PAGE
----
The Los Angeles Rams held a day of service at Warren Lane Elementary School in Inglewood, to assist with a school beautification project. Rams wide receiver Paul McRoberts was joined by team cheerleaders and staff, parents from the elementary school and several volunteers from the Inglewood community to help paint and landscape the school’s exterior.
“I wanted to come down here and show my support because I know what it’s like as a child growing up in not such a great area,” said the St. Louis native, McRoberts. He reminisced of participating at his local community center and how much of an impact it had on his childhood. “I loved it, being in the garden, getting dirty and having fun with my friends.”
Each month, the Rams’ front office staff coordinates volunteer activities and events with various community programs and schools utilizing Sharefest, a local nonprofit that helps with school and park beautification efforts.
“When I first came here it was literally a blank canvas of yellow, so we sat down with the principal and the Rams and the school district and we heard that they wanted to rebrand the school since it is turning into an academy of the arts,” said Chad Mayer, executive director of Sharefest.
As a result of the conversion to an academy of the arts, all parties thought it was important that the school’s physical image reflect the change.
“Our students deserve coming to a beautiful building, an establishment, and organization that promotes growth and progress that’s beautiful,” remarked Dr. Jacqueline Sanderlin, director of School and Community Relations for the Inglewood Unified School District. “We believe that when they see this, they know that they deserve it and it raises school and community pride.”
The transformation includes murals that highlight music, dance and academics as volunteers painted “Warren Lane Academy of the Arts”, which participants hope will highlight the school’s new designation.
“The community is beautiful, let’s have a school that matches it to send our babies,” said Steve Donahue, the school’s principal. “We all want to be proud of this.”
Donahue has only been the school’s principal since July of this year. He says it was paramount for the school to form an identity and the arts seemed like the perfect fit, especially when so many urban area schools are cutting out electives like the arts.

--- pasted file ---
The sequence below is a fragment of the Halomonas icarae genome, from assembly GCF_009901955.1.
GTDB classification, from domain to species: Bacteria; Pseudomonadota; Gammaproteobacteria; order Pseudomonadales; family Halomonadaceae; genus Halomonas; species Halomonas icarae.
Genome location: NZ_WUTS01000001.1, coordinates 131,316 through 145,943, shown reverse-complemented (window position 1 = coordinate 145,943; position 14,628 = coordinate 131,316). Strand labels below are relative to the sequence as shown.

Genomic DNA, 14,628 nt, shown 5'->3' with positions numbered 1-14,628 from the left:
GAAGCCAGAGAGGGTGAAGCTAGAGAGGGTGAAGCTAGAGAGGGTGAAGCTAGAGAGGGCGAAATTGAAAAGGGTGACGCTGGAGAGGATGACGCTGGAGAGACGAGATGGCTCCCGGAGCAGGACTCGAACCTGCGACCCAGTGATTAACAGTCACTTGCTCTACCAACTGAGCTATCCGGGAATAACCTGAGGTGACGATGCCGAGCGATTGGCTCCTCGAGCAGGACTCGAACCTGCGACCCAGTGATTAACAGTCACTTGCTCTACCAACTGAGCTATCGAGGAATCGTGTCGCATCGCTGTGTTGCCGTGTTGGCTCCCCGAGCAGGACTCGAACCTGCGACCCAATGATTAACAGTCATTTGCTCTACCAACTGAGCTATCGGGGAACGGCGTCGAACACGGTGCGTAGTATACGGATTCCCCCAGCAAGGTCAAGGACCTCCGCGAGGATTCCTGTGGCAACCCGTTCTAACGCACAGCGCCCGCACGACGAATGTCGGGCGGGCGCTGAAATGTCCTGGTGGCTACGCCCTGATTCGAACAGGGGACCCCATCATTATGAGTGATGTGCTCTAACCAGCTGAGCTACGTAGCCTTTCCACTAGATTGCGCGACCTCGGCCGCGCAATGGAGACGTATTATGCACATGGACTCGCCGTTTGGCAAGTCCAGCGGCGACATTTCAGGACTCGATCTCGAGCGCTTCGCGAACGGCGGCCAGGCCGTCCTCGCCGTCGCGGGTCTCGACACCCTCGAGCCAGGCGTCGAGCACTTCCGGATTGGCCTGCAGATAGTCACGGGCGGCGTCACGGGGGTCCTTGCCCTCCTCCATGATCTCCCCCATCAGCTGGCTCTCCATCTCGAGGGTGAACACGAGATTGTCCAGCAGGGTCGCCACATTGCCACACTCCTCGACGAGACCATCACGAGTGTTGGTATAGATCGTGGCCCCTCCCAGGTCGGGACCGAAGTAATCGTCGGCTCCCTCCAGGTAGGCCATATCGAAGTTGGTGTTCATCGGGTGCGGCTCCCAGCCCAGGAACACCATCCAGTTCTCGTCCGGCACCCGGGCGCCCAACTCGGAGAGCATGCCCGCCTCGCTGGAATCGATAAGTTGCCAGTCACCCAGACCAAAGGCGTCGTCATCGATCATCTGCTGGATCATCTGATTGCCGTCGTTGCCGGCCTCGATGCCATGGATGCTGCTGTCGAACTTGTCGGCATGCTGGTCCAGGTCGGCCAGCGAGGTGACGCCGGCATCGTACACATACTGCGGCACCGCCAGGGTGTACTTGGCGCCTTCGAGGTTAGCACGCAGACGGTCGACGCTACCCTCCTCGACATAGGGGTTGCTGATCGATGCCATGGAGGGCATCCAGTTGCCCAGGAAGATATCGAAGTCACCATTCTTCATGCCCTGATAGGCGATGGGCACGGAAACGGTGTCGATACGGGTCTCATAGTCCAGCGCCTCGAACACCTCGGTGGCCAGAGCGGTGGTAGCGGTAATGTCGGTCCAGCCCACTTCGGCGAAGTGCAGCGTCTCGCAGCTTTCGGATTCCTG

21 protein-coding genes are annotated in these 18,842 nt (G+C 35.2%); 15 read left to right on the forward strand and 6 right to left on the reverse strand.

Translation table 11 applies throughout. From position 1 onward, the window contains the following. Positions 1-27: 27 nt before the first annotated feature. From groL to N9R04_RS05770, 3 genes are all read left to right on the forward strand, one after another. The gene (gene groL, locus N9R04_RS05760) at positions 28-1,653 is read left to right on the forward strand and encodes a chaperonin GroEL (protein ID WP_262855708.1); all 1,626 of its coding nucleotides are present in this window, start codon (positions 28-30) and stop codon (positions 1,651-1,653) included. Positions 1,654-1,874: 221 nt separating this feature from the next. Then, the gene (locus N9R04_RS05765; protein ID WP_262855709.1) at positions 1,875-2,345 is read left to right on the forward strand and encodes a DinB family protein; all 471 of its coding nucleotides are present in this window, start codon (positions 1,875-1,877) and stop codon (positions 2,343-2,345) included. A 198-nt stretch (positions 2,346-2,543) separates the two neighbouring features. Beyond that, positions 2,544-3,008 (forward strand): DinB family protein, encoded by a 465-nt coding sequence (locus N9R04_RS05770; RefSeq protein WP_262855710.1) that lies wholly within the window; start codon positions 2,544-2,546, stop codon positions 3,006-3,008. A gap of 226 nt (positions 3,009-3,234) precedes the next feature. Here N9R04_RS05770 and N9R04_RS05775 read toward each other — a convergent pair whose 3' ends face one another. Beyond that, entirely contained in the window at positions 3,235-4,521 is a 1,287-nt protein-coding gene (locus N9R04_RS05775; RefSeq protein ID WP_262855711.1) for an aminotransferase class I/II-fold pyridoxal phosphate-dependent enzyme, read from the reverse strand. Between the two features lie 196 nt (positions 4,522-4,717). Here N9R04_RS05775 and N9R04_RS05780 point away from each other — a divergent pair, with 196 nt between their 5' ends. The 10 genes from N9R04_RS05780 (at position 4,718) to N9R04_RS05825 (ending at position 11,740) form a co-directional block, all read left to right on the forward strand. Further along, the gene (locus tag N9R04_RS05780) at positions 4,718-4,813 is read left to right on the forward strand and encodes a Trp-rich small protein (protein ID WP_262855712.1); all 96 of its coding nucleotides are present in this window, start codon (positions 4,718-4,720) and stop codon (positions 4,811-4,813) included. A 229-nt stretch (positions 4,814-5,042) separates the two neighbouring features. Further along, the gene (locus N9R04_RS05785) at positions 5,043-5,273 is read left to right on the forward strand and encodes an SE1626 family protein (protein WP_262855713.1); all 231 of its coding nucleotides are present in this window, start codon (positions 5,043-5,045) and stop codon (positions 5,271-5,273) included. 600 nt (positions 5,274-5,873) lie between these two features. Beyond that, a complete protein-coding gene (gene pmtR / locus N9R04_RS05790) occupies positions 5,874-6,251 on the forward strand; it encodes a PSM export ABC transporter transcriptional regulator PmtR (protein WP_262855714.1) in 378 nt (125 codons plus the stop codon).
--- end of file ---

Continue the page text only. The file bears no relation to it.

“It’s the only school I know where pre-kindergarteners are holding instruments, so when they’re done in 6th grade, they will have had seven years of playing an instrument,” Donahue said proudly. “This is truly an arts school. Arts is integrated into instruction.” He noted that the feedback from the parents has been overwhelmingly positive.
“I’ll be honest, I am here because it would make my mother and father very happy to see what’s happening right now,” current parent Sharae O’Dell stated. All four of her children have attended Warren Lane. She graduated from Warren Lane K-8th school making her a legacy parent.
“My father, Chris Martin, lived on 81st street for 40 years,” O’Dell remembers. “Before he even had us in school, he was coming around here making sure everything was okay at this school.”
O’Dell has picked up where her father left off. She shared that her family went through a period of transition where they were homeless because they had to sell their house not far from the school. Warren Lane has been a safe haven for both her and her children. Her son, Aaron Ector, who graduated from Warren Lane last year, played piano and saxophone as a student and played for his siblings.
“This is taking you beyond your circumstance and saying, where we started and where we can go, they are not the same,” said O’Dell with tears in her eyes. “It doesn’t matter where we started, we have no limits, no boundaries, we’re going up and then up higher. This school is the beginning of greatness.”
O’Dell went on to graduate from UCLA and despite the trials that life has thrown her family’s way, she says this school has remained steadfast.
“That’s a success story from our community,” said Inglewood Councilman George Dotson.
According to Rams Vice President of Community Relations, Molly Higgins, it remains the goal of the Rams to supports schools by donating resources and time to have more success stories like O’Dell.
“We’re a sports team, but we appreciate and understand the impact that all disciplines can have on students upbringing and being just well-rounded individuals,” mused Higgins. “We’re fortunate to have an awesome locker room of guys who are passionate about this community.”
Wide receiver McRoberts is but one example of the Rams’ players to spend a day off giving back to the community. He took pictures with parents, volunteers and helped paint the murals. His efforts to connect with the community did not go unnoticed.
“They don’t have to do this,” said Councilman Dotson. “It has to be something that comes from within them. Someone in this organization has a heart.”
During the team’s first year since making Los Angeles home, Rams employees provided more than 2,000 hours of community service and impacted 10 local nonprofits and 19 schools. Since January of 2017, the team has volunteered with six local nonprofits and 25 schools through the Staff Day of Service program.
The goal of raising school and community pride was said to be accomplished by all parties involved. Dr. Sanderlin concluded the day of service by expressing, “We believe that Inglewood has been rising, but now we’re moving towards another level where we all have a dream, and if we believe it, we certainly believe we can achieve it.”